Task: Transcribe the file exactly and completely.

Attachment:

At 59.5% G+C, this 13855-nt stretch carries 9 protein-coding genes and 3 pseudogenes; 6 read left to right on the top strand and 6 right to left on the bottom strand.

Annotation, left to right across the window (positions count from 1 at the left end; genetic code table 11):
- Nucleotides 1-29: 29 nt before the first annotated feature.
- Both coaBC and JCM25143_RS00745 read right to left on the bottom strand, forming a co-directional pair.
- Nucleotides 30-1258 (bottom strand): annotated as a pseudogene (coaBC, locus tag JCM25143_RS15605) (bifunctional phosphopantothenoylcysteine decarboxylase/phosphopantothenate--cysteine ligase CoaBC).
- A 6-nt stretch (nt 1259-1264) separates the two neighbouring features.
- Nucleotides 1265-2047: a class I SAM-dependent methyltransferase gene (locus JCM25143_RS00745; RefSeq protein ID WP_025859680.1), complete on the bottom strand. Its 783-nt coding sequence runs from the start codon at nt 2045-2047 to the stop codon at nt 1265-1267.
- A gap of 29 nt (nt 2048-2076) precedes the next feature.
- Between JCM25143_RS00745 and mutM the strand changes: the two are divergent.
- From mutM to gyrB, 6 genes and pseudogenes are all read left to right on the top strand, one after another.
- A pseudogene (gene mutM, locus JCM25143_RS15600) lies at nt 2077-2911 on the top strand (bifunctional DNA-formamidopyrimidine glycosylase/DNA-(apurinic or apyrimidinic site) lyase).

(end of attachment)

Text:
At 59.5% G+C, this 13855-nt stretch carries 9 protein-coding genes and 3 pseudogenes; 6 read left to right on the top strand and 6 right to left on the bottom strand.

Annotation, left to right across the window (positions count from 1 at the left end; genetic code table 11):
- Nucleotides 1-29: 29 nt before the first annotated feature.
- Both coaBC and JCM25143_RS00745 read right to left on the bottom strand, forming a co-directional pair.
- Nucleotides 30-1258 (bottom strand): annotated as a pseudogene (coaBC, locus tag JCM25143_RS15605) (bifunctional phosphopantothenoylcysteine decarboxylase/phosphopantothenate--cysteine ligase CoaBC).
- A 6-nt stretch (nt 1259-1264) separates the two neighbouring features.
- Nucleotides 1265-2047: a class I SAM-dependent methyltransferase gene (locus JCM25143_RS00745; RefSeq protein ID WP_025859680.1), complete on the bottom strand. Its 783-nt coding sequence runs from the start codon at nt 2045-2047 to the stop codon at nt 1265-1267.
- A gap of 29 nt (nt 2048-2076) precedes the next feature.
- Between JCM25143_RS00745 and mutM the strand changes: the two are divergent.
- From mutM to gyrB, 6 genes and pseudogenes are all read left to right on the top strand, one after another.
- A pseudogene (gene mutM, locus JCM25143_RS15600) lies at nt 2077-2911 on the top strand (bifunctional DNA-formamidopyrimidine glycosylase/DNA-(apurinic or apyrimidinic site) lyase).